Archive for August, 2013

My husband and I are getting excited and stoked for our upcoming honeymoon. We are going on a road trip through the Pacific Northwest. He’s bought a fly fishing rod, and I am envisioning long lazy summer days by a lake . . . where I will be . . . quilting! I started to look and think of a travel quilt project I could bring, which then led me to another quilting project to get ready for the quilting project!

IMG_6592English paper piecing is a great way to quilt while traveling. I came across this book and blog while browsing for paper piecing tutorials. The book is a great read and really inspiring. The author talks about her travel kit, using a pencil box to hold the supplies, and a smaller sewing pouch to hold the little pieces. Of course, I wanted to make my own!


This picture is for April – she said to me the other day, your blog pictures all look so neat and tidy! That’s because I often consciously straighten my table before I take a shot. Here’s a candid behind the scenes shot of my sewing area, filled with scraps, thread, tools, and piles of other projects currently in the works.

IMG_1251-2I wanted a small pouch that would fit inside the pencil box, with a zipper closing it on three sides. I settled on a four inch square size. I’ve been thinking and dreaming a lot of the wild geese quilting pattern, so I chose that for the outside. I sketched the pattern on tracing paper, and paper pieced by machine the blocks, to get that nice crisp look and because the pieces were so small.

IMG_1256-2For the lining, I took inspiration from the blog again. On one side, a small pocket to hold thimble, paper clips, and scissors. On the other side, a strap to hold a spool of thread, and pincushion to hold pins and needles.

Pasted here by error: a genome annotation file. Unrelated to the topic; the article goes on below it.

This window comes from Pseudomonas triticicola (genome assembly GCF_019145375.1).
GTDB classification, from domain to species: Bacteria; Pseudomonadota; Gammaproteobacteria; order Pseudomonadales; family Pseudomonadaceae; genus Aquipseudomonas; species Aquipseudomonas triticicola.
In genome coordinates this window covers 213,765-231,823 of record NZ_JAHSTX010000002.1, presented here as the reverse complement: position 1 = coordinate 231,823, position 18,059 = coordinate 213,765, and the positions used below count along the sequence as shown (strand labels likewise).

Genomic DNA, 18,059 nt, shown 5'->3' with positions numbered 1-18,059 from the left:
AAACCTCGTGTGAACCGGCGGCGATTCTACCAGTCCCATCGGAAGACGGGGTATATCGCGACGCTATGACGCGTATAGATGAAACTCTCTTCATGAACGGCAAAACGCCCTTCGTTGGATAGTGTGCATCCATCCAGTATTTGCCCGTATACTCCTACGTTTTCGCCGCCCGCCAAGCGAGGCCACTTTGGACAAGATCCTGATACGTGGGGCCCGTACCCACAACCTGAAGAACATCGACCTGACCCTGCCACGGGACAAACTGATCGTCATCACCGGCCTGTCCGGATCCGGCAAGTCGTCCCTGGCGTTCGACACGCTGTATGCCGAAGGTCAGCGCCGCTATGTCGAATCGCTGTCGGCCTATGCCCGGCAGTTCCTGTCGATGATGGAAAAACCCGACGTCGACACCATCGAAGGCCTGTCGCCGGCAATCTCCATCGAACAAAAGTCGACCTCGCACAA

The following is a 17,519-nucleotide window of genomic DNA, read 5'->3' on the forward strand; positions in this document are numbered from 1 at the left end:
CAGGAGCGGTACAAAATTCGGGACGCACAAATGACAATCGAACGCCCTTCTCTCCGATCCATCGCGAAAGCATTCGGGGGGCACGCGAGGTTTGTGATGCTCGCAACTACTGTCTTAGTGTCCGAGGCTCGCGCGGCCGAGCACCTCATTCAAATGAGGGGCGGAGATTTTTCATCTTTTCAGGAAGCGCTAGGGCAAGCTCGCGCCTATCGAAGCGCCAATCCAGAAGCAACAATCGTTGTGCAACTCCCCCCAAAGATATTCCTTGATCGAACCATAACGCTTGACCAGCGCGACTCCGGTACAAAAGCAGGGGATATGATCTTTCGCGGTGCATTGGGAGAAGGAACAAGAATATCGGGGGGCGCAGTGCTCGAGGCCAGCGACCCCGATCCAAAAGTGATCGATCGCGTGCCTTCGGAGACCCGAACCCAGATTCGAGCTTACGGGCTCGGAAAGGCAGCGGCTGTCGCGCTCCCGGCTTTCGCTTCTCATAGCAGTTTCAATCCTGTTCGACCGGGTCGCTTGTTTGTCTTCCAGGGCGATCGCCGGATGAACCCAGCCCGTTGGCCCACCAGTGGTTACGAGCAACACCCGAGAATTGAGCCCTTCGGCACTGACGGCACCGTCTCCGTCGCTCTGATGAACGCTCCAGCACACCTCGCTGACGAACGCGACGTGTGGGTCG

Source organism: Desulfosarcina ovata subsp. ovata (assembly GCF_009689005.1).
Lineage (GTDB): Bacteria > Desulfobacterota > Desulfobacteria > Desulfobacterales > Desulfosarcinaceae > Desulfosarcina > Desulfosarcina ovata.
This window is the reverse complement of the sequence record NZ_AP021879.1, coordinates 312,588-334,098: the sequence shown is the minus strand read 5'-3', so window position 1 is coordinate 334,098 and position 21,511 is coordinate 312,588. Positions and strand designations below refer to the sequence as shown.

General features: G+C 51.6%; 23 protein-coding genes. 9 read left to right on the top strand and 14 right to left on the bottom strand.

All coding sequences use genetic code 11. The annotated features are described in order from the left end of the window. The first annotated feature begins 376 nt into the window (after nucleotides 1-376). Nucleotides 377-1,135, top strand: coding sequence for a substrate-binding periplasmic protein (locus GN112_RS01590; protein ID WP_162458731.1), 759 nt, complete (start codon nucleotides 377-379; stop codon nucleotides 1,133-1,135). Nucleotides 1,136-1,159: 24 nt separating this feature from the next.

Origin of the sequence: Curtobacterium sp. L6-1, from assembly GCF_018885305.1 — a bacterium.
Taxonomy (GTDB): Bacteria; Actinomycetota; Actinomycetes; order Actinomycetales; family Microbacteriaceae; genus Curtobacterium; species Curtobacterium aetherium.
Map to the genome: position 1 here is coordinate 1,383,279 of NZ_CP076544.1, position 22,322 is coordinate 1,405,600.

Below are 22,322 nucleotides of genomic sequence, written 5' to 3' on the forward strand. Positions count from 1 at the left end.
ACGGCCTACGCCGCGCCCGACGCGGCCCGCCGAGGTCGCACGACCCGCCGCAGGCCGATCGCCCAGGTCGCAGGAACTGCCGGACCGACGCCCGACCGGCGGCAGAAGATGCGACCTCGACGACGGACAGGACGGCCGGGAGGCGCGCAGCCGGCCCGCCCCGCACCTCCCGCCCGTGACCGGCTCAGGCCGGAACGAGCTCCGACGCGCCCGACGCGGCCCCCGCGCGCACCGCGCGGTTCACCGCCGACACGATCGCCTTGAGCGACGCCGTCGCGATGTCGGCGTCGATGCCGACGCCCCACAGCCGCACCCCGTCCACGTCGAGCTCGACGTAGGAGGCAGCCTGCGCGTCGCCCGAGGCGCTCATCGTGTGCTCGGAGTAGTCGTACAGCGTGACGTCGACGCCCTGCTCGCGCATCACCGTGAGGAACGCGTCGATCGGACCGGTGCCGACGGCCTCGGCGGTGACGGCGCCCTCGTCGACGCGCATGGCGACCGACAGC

IMG_6571The next step – the zipper – was a pain. I’ve never done a zipper like that. Something about zippers always confuse me anyway. I found a free tutorial for a pouch similar to mine online, and that helped a lot. Probably if I tried the same pouch again, it would come together easier.


I love the small size. Each piece is so tiny and simple.

IMG_6576This is one pouch that is ready to travel!

IMG_6580Now for the paper piecing. I learned a few nifty tricks from the book. For my project, I chose equilateral triangles. A simple repeating shape that is so lovely in its sameness.

IMG_6588I know I like paper piecing, because one winter I worked on this quilt each evening. But I wasn’t happy with how it turned out. I think I lost control of the color scheme, and the scrappy look just didn’t work out. With this new quilt, I decided I wanted to use my dyed fabric scraps. Browsing other equilateral triangle quilts, I found myself drawn to quilts that used multiple colors and were offset with white triangles.


I cut triangles of my dyed fabric and triangles of white muslin fabric (leftover from my wedding table cloths!). I cut triangles of cardboard to act as my templates instead of purchasing plastic ones. And I sewed a quick test run to try it all out. I’ll be making multiple units like this, piecing triangles into hexagons, and then sewing those together to make up the quilt.

IMG_6593All the pieces fit neatly into the pencil case.


Ready to throw in my back pack. Ready for vacation.

IMG_6599Have you ever taken a quilt on the go? What did you make?

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A few Saturday’s ago, our Out of the Box quilt group gathered in the morning to play with batik. Some of us had played with it before, some were completely new, and we all jumped right in.